Planting a Vineyard in March

Grape Cuttings BuddingWinter Grapes

Yes, there is still snow on the ground and literally feet of frost in the ground. One must trudge through drifts in the vineyard to get chunks of dormant grape vines which can be cut into short pieces with a couple of sets of buds on each piece. It is surprising how much potential there is in a 3 inch stick of wood. The short sticks are stuck into soil in the greenhouse and given warmth from beneath to keep the soil at a desirable temperature for growing. Hopefully most of the little sticks will sprout roots beneath the soil and leaves above the soil. The idea of course, is to have each of these cuttings grow into a hearty, productive grapevine.

 

We have given these grapevines a real test this winter, with temperatures going into the twenty to thirty degree below zero range. We have proven that these grape varieties can produce good wines for the Northern grower, with excellent flavor, color, and good sugar content. Yet we can only wait until a very severe winter to test cold hardiness. As we now bottle our first wine from our initial planting, we begin to see the hardiness of the grapes after a truly cold and severe season. Winter has probably not finished with us yet but we are beginning to see the viability of the vines by the life still left in the wood that we have harvested for propagation. There are even hopes that our little chunk of flyover country could be the new Napa Valley, as California suffers from abnormal weather.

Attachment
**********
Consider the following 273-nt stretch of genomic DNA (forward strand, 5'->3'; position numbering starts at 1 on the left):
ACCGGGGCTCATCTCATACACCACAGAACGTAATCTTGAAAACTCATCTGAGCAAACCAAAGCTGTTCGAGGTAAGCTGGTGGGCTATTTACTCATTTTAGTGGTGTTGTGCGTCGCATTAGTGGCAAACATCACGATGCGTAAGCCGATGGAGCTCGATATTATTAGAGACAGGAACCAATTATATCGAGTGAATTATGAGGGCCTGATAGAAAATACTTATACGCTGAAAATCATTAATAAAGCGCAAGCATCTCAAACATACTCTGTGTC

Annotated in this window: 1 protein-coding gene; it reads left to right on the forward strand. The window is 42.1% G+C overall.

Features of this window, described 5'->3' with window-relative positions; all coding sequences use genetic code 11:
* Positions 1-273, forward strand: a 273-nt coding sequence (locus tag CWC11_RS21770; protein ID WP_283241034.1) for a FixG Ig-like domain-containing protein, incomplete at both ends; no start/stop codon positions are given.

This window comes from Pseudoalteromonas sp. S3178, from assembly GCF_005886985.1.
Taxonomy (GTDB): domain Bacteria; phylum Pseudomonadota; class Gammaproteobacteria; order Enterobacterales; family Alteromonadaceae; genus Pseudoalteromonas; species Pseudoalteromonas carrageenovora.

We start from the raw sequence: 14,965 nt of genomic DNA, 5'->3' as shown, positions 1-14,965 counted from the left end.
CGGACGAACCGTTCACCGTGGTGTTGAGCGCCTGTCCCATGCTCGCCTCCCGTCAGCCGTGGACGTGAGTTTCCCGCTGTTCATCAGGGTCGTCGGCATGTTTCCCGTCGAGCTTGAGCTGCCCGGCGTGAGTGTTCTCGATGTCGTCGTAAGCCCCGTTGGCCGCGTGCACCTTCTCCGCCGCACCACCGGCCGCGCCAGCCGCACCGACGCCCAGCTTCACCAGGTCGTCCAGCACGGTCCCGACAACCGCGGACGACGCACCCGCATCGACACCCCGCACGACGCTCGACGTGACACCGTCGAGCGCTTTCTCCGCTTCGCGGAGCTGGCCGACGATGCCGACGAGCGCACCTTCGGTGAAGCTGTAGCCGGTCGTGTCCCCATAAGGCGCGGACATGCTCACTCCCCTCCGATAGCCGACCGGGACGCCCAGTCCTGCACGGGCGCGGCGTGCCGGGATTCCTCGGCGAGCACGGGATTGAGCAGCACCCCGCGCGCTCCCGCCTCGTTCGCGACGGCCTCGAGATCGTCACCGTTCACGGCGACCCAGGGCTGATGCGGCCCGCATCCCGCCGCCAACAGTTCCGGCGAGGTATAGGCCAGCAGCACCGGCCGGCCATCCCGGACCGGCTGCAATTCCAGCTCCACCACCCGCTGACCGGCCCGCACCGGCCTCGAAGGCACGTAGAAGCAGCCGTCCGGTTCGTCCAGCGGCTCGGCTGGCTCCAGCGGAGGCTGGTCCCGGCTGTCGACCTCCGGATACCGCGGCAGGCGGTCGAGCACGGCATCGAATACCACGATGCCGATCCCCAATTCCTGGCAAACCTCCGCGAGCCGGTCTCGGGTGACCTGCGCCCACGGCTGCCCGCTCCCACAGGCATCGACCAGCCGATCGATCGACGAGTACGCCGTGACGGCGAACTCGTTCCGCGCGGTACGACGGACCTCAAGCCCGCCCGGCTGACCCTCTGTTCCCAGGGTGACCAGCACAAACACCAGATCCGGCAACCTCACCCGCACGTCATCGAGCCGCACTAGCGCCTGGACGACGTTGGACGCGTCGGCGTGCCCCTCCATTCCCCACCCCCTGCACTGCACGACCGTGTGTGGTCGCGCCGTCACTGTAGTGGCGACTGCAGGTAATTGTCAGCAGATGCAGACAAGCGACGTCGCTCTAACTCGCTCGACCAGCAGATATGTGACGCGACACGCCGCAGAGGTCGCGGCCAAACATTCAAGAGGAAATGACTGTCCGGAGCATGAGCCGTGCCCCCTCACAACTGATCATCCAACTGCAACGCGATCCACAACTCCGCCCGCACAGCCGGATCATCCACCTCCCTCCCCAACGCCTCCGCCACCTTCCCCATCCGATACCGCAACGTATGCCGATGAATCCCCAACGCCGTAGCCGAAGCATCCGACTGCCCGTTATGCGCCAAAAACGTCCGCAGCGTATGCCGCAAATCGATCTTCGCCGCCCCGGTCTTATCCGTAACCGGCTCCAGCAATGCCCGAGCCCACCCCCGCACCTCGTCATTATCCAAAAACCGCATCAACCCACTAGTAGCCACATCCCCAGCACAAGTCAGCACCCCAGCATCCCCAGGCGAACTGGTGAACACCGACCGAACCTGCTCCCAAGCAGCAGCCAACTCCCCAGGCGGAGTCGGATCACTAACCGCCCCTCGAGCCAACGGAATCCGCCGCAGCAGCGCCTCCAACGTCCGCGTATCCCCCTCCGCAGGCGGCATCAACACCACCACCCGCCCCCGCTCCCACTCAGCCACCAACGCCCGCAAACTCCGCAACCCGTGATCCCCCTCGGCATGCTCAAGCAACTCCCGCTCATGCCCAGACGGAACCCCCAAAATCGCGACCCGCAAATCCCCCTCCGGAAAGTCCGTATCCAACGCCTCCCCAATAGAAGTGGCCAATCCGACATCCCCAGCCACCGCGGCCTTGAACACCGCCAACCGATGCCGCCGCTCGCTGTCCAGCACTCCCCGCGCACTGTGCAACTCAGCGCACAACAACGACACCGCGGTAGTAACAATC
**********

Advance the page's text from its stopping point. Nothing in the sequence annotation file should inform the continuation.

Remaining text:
Hopefully our vines have survived their first bout with the polar vortex and will give us another opportunity next fall to find out whether we can learn to make decent wine. We are optimistic as we propagate additional vines to extend our vineyard.

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